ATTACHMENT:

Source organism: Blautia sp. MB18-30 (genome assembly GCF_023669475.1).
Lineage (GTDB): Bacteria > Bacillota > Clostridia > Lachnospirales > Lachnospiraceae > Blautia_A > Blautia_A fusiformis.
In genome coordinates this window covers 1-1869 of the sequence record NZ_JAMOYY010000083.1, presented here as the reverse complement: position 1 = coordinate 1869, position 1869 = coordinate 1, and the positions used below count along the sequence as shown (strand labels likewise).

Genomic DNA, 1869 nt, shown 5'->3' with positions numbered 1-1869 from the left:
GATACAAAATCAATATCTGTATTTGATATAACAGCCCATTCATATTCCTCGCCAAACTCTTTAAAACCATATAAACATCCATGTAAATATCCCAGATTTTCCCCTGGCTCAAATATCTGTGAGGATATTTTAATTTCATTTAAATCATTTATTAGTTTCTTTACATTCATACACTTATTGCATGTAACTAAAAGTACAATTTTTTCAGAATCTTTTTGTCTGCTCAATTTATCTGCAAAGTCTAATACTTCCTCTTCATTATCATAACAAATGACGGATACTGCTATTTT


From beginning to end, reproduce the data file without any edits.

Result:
Source organism: Blautia sp. MB18-30 (genome assembly GCF_023669475.1).
Lineage (GTDB): Bacteria > Bacillota > Clostridia > Lachnospirales > Lachnospiraceae > Blautia_A > Blautia_A fusiformis.
In genome coordinates this window covers 1-1869 of the sequence record NZ_JAMOYY010000083.1, presented here as the reverse complement: position 1 = coordinate 1869, position 1869 = coordinate 1, and the positions used below count along the sequence as shown (strand labels likewise).

Genomic DNA, 1869 nt, shown 5'->3' with positions numbered 1-1869 from the left:
GATACAAAATCAATATCTGTATTTGATATAACAGCCCATTCATATTCCTCGCCAAACTCTTTAAAACCATATAAACATCCATGTAAATATCCCAGATTTTCCCCTGGCTCAAATATCTGTGAGGATATTTTAATTTCATTTAAATCATTTATTAGTTTCTTTACATTCATACACTTATTGCATGTAACTAAAAGTACAATTTTTTCAGAATCTTTTTGTCTGCTCAATTTATCTGCAAAGTCTAATACTTCCTCTTCATTATCATAACAAATGACGGATACTGCTATTTT